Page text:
Investors give and investors take away, and nowhere has that been more true lately than in value stocks.
Last year's 30-percent stock market rally was powered largely by value stocks—those with low valuations that investors believe can jump higher—that looked like they had nowhere to go but up.
Almost on a dime, however, that belief has changed in recent trading days, with investors looking to put their money elsewhere as growth stocks—health care and biotech are two of the current hot hands—gain preference.
In the U.S. there may be a fairly large appetite for clamping down on Russian aggression in Ukraine and Crimea. In Germany, though, the clamor is decidedly more subdued.
Patti Domm, CNBC's executive news editor, found in a trip to Germany that there's little appetite for additional sanctions against Russia, despite global outrage.
So how will the conflicting dynamics play out in the markets?
Though there was some near-term volatility, overall the market has taken a mostly benign view of the tensions, according to Jeff Cox., finance editor at CNBC.com.
The two hash out the implications in the video.
—By CNBC's Jeff Cox. Follow him on Twitter
Friday's nonfarm payrolls report stunned Wall Street, which had been trading on the notion that the economy was on a steady trajectory higher.
Whether it was just the weather or something worse, stocks moved lower in the afternoon as investors began to wonder whether the Federal Reserve had gotten ahead of itself in reducing its monthly stimulus program.
It was setting up to the first losing day for the market after eight-straight positive "Jobs Fridays."
With all that has gone right for the stock market, it's hard to imagine anything that could go wrong.
One clue could come from interest rates, which have climbed despite the Federal Reserve's efforts to keep them exceedingly low.
Along with the late-year stock rally came a rise in the 10-year Treasury yield to 3 percent, a number that could serve as an important test for whether the rally will continue.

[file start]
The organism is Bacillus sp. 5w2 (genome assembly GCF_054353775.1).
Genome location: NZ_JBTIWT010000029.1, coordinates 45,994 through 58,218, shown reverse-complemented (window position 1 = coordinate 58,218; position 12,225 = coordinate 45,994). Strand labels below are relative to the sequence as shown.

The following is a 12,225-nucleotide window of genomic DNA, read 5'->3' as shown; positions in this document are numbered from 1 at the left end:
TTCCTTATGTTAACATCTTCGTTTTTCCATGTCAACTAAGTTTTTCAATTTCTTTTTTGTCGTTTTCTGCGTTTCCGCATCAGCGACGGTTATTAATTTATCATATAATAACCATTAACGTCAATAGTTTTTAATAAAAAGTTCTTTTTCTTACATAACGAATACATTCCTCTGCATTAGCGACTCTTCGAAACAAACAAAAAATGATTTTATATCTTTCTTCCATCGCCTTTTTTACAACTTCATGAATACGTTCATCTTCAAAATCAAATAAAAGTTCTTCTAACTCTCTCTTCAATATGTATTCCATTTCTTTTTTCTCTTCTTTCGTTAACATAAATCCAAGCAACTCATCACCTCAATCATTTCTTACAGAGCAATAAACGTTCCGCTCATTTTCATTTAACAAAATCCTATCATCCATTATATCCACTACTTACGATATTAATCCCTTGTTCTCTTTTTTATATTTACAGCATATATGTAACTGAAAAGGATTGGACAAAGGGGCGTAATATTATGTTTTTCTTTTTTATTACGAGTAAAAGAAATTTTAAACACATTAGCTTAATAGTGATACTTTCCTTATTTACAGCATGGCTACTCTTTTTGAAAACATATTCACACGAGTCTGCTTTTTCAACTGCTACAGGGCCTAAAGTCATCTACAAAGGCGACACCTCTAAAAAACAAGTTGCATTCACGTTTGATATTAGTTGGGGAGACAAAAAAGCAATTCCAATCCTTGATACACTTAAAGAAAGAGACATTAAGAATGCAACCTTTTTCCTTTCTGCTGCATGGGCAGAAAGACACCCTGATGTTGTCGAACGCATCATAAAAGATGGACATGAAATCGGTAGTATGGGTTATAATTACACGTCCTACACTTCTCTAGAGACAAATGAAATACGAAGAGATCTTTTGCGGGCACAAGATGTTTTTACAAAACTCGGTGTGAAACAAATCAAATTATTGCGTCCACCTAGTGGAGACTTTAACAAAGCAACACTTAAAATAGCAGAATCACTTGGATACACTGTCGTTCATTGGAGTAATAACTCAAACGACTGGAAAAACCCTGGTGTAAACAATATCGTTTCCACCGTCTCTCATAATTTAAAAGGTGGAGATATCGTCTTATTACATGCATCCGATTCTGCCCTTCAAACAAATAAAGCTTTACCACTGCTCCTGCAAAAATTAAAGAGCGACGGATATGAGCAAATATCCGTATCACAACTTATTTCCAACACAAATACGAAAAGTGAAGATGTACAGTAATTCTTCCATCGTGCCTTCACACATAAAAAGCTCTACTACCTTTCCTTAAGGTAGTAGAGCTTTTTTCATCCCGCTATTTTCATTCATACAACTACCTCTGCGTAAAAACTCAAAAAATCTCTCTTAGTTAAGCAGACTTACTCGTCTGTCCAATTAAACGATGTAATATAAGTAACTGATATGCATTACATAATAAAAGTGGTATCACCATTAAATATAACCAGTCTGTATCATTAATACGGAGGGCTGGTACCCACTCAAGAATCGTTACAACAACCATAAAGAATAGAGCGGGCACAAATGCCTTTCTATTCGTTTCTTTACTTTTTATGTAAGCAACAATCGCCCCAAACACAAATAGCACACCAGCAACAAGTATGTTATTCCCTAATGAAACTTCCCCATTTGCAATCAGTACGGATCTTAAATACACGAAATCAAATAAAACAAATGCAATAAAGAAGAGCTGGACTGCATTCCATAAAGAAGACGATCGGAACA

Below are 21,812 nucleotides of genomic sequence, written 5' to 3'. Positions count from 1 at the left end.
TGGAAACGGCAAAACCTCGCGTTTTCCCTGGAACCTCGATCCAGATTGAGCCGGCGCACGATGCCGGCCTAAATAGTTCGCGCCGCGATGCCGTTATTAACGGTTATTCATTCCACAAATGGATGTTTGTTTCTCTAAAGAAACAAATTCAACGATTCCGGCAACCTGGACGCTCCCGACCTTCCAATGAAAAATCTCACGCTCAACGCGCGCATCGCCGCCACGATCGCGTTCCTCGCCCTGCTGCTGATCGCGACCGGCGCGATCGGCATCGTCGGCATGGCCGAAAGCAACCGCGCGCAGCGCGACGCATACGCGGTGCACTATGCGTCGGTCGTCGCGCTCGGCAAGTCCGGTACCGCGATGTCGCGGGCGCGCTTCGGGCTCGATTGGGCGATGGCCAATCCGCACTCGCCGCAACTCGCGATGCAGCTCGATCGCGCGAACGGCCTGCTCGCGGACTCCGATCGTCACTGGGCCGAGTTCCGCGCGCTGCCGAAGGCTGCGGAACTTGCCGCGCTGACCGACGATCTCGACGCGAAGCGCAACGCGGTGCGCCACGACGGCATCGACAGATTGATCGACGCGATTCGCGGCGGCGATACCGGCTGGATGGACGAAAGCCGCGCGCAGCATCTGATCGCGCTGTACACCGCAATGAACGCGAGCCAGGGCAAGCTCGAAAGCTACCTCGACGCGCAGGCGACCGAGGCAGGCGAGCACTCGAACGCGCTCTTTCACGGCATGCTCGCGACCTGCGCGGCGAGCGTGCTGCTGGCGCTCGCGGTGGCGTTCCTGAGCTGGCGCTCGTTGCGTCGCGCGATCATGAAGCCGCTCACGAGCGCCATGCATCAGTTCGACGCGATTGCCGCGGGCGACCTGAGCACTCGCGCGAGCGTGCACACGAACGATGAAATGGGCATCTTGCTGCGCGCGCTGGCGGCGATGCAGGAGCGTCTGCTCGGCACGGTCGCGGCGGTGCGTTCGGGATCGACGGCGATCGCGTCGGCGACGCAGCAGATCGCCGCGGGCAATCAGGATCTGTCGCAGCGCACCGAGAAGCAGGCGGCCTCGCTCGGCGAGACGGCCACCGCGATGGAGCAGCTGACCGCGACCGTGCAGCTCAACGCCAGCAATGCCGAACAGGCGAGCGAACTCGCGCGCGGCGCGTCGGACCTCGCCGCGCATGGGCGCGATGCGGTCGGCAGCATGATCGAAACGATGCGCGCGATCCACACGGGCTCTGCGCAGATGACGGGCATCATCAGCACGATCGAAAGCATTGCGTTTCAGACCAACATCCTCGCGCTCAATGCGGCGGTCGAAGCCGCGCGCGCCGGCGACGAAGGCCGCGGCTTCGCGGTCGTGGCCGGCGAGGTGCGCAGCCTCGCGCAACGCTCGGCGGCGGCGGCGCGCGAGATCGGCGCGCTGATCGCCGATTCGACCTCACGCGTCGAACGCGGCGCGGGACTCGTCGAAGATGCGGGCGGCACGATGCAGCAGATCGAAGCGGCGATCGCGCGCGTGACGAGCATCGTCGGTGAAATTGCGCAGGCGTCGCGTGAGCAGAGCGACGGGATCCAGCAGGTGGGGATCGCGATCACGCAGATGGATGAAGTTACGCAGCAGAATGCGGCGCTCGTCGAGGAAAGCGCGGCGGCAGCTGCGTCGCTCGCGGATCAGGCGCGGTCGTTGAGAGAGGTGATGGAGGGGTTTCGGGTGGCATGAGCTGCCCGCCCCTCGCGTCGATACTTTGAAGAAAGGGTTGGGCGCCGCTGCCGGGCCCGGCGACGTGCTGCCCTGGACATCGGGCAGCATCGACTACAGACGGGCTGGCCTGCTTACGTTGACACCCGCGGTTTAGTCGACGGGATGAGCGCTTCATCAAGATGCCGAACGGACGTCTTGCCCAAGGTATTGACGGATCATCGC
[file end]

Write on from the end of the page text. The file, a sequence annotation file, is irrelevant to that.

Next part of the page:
CNBC's Patti Domm and Jeff Cox discuss what the ramifications of rising rates could be and what investors should be on the watch for.
Just a few weeks ago, Wall Street figured it had a friend in the Federal Reserve until at least May. Those expectations suddenly have begun to change.
Strengthening economic data, particularly concerning employment and gross domestic product, have investors concerned that the central bank will begin reducing its monthly asset-purchasing program as soon as next week.
Consequently, gold prices took a battering Thursday. The stock market has been on a steady slide lower, as well.
CNBC's Patti Domm and Jeff Cox discuss the possible further implications of Fed tapering.
November's nonfarm payrolls report offered a little bit for everyone.
There is proof that the economy recovered in terms of the 203,000 jobs added.
There was the substantial drop in the unemployment rate that for once could not be attributed to a shrinking labor force.
And there was even more impetus for the Federal Reserve to begin easing back on its monthly stimulus program, but not by so much that it would come as a shock.
The budget battle may be over but there's a war yet to be fought, leaving investors in a potentially precarious position as Washington's political troubles fester.
On a broad basis, markets have reacted little since the debt debacle and accompanying government shutdown began.
But that can change, and a Wall Street convinced that the Federal Reserve can bail it out of any trouble may be in for a surprise.
CNBC.com's Jeff Cox and Patti Domm hash out the particulars and lay out the bumpy road ahead.
Europe is back, either because of or in spite of austerity, depending on your perspective.
No one is winning the war in Washington.
And it was a tough day to be a trophy wife.
Five years after the financial crisis, Wall Street is doing great but Main Street continues to lag.
Bank balance sheets have been rebuilt, but the too-big-to-fail institutions have only gotten bigger.
Unemployment is lower than the 10 percent crisis peak, but a large portion of the gains have become due to an explosion in part-time jobs and a 35-year low in the labor force participation rate.
Corporate cash has surged, but so has corporate debt.
When the Securities and Exchange Commission accused Steve Cohen of failing to reasonably supervise employees at his hedge fund who the government says engaged in insider trading, a spokesman for SAC Capital said the charge has "no merit."
His outside counsel, Dan Kramer, went even further.